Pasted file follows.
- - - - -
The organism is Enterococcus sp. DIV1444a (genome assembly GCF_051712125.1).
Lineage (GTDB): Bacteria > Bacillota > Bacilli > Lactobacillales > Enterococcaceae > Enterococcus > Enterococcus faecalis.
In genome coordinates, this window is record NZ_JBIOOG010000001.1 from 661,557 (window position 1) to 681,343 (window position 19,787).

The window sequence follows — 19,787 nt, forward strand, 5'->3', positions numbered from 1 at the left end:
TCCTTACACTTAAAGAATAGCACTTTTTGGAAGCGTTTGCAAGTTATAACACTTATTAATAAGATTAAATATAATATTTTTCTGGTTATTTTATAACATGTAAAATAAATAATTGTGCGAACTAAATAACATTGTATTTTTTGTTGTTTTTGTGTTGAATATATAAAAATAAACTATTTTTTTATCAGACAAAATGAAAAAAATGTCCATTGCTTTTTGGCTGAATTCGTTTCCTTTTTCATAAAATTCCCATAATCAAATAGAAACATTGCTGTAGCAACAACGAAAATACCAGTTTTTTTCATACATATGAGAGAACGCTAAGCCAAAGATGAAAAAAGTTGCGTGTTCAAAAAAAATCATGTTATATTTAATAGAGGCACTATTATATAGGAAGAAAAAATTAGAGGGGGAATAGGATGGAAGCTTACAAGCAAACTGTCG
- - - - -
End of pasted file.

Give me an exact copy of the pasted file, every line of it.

The organism is Enterococcus sp. DIV1444a (genome assembly GCF_051712125.1).
Lineage (GTDB): Bacteria > Bacillota > Bacilli > Lactobacillales > Enterococcaceae > Enterococcus > Enterococcus faecalis.
In genome coordinates, this window is record NZ_JBIOOG010000001.1 from 661,557 (window position 1) to 681,343 (window position 19,787).

The window sequence follows — 19,787 nt, forward strand, 5'->3', positions numbered from 1 at the left end:
TCCTTACACTTAAAGAATAGCACTTTTTGGAAGCGTTTGCAAGTTATAACACTTATTAATAAGATTAAATATAATATTTTTCTGGTTATTTTATAACATGTAAAATAAATAATTGTGCGAACTAAATAACATTGTATTTTTTGTTGTTTTTGTGTTGAATATATAAAAATAAACTATTTTTTTATCAGACAAAATGAAAAAAATGTCCATTGCTTTTTGGCTGAATTCGTTTCCTTTTTCATAAAATTCCCATAATCAAATAGAAACATTGCTGTAGCAACAACGAAAATACCAGTTTTTTTCATACATATGAGAGAACGCTAAGCCAAAGATGAAAAAAGTTGCGTGTTCAAAAAAAATCATGTTATATTTAATAGAGGCACTATTATATAGGAAGAAAAAATTAGAGGGGGAATAGGATGGAAGCTTACAAGCAAACTGTCG